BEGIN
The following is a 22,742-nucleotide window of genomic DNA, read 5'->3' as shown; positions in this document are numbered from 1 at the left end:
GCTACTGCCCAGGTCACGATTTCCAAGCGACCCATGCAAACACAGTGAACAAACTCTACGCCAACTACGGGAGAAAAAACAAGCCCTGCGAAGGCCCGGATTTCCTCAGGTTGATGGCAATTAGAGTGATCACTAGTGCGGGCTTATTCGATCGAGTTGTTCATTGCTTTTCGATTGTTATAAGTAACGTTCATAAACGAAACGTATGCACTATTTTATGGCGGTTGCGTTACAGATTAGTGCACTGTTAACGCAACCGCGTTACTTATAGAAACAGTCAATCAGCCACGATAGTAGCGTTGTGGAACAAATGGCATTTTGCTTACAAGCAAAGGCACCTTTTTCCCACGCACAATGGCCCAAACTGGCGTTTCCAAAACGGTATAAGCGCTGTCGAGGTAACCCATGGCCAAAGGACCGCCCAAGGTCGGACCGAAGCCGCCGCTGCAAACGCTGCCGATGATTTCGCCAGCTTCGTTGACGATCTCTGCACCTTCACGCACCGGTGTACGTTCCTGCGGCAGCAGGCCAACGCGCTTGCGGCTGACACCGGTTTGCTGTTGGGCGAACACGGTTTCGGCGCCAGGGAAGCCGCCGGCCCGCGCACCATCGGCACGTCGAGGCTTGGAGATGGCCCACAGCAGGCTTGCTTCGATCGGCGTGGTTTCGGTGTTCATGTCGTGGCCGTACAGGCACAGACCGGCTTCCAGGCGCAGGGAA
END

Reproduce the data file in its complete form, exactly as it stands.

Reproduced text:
The following is a 22,742-nucleotide window of genomic DNA, read 5'->3' as shown; positions in this document are numbered from 1 at the left end:
GCTACTGCCCAGGTCACGATTTCCAAGCGACCCATGCAAACACAGTGAACAAACTCTACGCCAACTACGGGAGAAAAAACAAGCCCTGCGAAGGCCCGGATTTCCTCAGGTTGATGGCAATTAGAGTGATCACTAGTGCGGGCTTATTCGATCGAGTTGTTCATTGCTTTTCGATTGTTATAAGTAACGTTCATAAACGAAACGTATGCACTATTTTATGGCGGTTGCGTTACAGATTAGTGCACTGTTAACGCAACCGCGTTACTTATAGAAACAGTCAATCAGCCACGATAGTAGCGTTGTGGAACAAATGGCATTTTGCTTACAAGCAAAGGCACCTTTTTCCCACGCACAATGGCCCAAACTGGCGTTTCCAAAACGGTATAAGCGCTGTCGAGGTAACCCATGGCCAAAGGACCGCCCAAGGTCGGACCGAAGCCGCCGCTGCAAACGCTGCCGATGATTTCGCCAGCTTCGTTGACGATCTCTGCACCTTCACGCACCGGTGTACGTTCCTGCGGCAGCAGGCCAACGCGCTTGCGGCTGACACCGGTTTGCTGTTGGGCGAACACGGTTTCGGCGCCAGGGAAGCCGCCGGCCCGCGCACCATCGGCACGTCGAGGCTTGGAGATGGCCCACAGCAGGCTTGCTTCGATCGGCGTGGTTTCGGTGTTCATGTCGTGGCCGTACAGGCACAGACCGGCTTCCAGGCGCAGGGAA